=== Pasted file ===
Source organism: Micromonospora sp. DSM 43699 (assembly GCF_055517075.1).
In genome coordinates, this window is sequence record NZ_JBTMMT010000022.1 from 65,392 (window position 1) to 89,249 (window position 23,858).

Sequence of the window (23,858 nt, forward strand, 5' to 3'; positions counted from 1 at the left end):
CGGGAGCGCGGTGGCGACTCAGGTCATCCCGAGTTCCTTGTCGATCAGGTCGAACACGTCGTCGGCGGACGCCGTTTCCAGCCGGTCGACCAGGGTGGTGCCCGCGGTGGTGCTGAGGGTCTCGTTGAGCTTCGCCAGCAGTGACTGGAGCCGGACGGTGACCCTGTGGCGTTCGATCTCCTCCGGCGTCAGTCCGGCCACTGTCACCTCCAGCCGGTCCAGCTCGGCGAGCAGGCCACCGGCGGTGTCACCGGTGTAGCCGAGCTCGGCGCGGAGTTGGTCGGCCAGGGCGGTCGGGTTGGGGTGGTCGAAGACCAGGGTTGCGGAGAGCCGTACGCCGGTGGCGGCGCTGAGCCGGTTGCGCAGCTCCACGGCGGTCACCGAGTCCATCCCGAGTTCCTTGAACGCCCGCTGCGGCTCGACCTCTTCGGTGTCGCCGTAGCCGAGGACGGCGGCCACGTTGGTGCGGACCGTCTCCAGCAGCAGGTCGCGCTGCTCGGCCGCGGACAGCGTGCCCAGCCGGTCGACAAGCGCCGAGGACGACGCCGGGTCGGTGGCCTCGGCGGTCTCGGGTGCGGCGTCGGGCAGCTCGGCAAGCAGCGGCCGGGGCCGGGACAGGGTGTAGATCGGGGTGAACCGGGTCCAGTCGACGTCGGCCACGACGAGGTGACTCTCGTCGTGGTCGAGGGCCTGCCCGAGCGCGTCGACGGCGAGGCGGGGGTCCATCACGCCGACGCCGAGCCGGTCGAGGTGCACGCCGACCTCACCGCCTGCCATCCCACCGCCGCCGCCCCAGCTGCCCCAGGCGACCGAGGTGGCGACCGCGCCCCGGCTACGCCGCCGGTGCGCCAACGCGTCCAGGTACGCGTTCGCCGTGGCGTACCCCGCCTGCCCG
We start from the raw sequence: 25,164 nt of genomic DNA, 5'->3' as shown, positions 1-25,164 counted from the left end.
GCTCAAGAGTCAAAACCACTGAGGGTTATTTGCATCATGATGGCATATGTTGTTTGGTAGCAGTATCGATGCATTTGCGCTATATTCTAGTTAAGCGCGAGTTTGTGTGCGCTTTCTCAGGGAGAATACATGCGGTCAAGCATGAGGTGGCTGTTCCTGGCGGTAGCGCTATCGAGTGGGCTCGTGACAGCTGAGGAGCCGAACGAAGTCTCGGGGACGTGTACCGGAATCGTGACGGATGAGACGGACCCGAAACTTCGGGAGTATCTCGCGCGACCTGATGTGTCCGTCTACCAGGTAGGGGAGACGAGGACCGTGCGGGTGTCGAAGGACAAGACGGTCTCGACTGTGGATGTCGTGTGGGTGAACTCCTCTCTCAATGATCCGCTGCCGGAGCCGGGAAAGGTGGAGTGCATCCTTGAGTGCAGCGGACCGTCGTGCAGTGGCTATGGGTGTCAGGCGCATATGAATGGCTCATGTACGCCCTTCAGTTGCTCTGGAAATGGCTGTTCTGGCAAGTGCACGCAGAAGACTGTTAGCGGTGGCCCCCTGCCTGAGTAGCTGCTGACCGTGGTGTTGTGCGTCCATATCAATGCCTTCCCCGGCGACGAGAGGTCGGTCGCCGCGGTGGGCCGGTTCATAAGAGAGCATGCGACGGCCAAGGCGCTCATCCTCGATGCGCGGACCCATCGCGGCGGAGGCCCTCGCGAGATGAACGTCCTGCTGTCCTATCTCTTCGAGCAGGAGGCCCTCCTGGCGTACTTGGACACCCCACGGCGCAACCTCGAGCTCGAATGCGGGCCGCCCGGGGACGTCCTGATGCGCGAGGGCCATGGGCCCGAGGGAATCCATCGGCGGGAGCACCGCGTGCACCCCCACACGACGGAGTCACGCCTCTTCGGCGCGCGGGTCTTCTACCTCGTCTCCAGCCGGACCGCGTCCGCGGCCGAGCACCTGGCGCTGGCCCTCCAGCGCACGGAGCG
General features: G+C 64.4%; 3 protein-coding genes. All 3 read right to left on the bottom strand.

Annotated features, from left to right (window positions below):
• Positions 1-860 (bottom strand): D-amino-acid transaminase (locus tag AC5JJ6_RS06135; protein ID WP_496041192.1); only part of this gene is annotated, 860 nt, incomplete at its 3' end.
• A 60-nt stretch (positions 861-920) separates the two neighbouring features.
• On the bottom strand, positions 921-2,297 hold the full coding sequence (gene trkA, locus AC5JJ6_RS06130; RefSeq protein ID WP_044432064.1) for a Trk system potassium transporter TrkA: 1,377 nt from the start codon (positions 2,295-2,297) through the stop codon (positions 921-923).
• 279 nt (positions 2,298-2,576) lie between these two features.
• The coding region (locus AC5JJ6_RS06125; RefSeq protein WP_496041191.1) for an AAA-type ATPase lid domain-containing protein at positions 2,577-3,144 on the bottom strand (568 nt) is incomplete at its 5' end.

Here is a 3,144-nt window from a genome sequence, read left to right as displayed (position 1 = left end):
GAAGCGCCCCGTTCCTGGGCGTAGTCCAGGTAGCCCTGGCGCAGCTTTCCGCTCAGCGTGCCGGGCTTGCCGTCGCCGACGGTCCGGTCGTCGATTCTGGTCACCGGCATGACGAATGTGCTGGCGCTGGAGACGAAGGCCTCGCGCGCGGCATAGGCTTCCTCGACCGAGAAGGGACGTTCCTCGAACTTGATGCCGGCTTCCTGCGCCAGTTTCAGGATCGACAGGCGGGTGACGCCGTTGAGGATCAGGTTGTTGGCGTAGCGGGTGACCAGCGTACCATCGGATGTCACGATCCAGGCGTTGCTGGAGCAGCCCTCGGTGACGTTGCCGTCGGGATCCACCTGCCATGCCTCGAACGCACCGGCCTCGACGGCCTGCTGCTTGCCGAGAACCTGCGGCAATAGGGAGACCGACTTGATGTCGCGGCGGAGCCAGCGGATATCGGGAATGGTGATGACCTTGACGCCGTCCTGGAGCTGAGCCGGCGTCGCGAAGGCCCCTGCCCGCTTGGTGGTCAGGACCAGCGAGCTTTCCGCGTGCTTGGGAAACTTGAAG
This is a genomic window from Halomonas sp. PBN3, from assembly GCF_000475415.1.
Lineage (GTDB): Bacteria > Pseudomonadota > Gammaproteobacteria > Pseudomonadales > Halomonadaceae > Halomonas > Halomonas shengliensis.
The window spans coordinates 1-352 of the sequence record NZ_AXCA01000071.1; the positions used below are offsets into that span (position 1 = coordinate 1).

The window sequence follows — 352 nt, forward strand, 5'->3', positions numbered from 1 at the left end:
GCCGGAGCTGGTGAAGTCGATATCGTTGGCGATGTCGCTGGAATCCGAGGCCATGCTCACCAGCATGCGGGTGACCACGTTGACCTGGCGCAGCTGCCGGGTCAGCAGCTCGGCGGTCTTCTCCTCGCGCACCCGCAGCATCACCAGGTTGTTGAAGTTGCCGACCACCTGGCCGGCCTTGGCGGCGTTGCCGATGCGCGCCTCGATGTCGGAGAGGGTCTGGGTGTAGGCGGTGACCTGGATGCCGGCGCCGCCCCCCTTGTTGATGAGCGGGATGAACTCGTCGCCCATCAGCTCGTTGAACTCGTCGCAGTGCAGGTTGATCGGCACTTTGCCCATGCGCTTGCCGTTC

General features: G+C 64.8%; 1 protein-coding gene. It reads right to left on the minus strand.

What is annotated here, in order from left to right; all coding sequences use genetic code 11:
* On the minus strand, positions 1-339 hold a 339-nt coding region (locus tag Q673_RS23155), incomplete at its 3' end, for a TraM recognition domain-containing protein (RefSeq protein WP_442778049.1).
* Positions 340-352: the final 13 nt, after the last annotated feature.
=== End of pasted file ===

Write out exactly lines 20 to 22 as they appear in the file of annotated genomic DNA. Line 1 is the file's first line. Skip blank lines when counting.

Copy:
GCCGGAGCTGGTGAAGTCGATATCGTTGGCGATGTCGCTGGAATCCGAGGCCATGCTCACCAGCATGCGGGTGACCACGTTGACCTGGCGCAGCTGCCGGGTCAGCAGCTCGGCGGTCTTCTCCTCGCGCACCCGCAGCATCACCAGGTTGTTGAAGTTGCCGACCACCTGGCCGGCCTTGGCGGCGTTGCCGATGCGCGCCTCGATGTCGGAGAGGGTCTGGGTGTAGGCGGTGACCTGGATGCCGGCGCCGCCCCCCTTGTTGATGAGCGGGATGAACTCGTCGCCCATCAGCTCGTTGAACTCGTCGCAGTGCAGGTTGATCGGCACTTTGCCCATGCGCTTGCCGTTC

General features: G+C 64.8%; 1 protein-coding gene. It reads right to left on the minus strand.

What is annotated here, in order from left to right; all coding sequences use genetic code 11: